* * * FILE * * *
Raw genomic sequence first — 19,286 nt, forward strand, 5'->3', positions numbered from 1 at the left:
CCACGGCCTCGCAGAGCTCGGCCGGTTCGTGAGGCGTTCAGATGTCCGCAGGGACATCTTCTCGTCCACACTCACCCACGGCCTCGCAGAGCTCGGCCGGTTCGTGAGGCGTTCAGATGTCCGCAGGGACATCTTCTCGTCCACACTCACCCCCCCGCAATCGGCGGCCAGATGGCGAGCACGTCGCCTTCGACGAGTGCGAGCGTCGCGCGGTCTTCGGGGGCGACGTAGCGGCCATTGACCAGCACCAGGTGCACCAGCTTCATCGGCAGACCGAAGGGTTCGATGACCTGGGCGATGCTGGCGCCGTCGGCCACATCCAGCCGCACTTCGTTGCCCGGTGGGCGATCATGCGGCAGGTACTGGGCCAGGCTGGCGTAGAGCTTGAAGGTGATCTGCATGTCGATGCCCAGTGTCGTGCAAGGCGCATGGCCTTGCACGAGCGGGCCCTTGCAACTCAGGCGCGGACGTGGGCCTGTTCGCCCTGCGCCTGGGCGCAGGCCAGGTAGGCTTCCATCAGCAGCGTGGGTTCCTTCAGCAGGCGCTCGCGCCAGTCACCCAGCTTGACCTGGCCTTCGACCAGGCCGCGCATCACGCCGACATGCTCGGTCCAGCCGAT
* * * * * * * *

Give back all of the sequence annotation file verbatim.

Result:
Raw genomic sequence first — 19,286 nt, forward strand, 5'->3', positions numbered from 1 at the left:
CCACGGCCTCGCAGAGCTCGGCCGGTTCGTGAGGCGTTCAGATGTCCGCAGGGACATCTTCTCGTCCACACTCACCCACGGCCTCGCAGAGCTCGGCCGGTTCGTGAGGCGTTCAGATGTCCGCAGGGACATCTTCTCGTCCACACTCACCCCCCCGCAATCGGCGGCCAGATGGCGAGCACGTCGCCTTCGACGAGTGCGAGCGTCGCGCGGTCTTCGGGGGCGACGTAGCGGCCATTGACCAGCACCAGGTGCACCAGCTTCATCGGCAGACCGAAGGGTTCGATGACCTGGGCGATGCTGGCGCCGTCGGCCACATCCAGCCGCACTTCGTTGCCCGGTGGGCGATCATGCGGCAGGTACTGGGCCAGGCTGGCGTAGAGCTTGAAGGTGATCTGCATGTCGATGCCCAGTGTCGTGCAAGGCGCATGGCCTTGCACGAGCGGGCCCTTGCAACTCAGGCGCGGACGTGGGCCTGTTCGCCCTGCGCCTGGGCGCAGGCCAGGTAGGCTTCCATCAGCAGCGTGGGTTCCTTCAGCAGGCGCTCGCGCCAGTCACCCAGCTTGACCTGGCCTTCGACCAGGCCGCGCATCACGCCGACATGCTCGGTCCAGCCGAT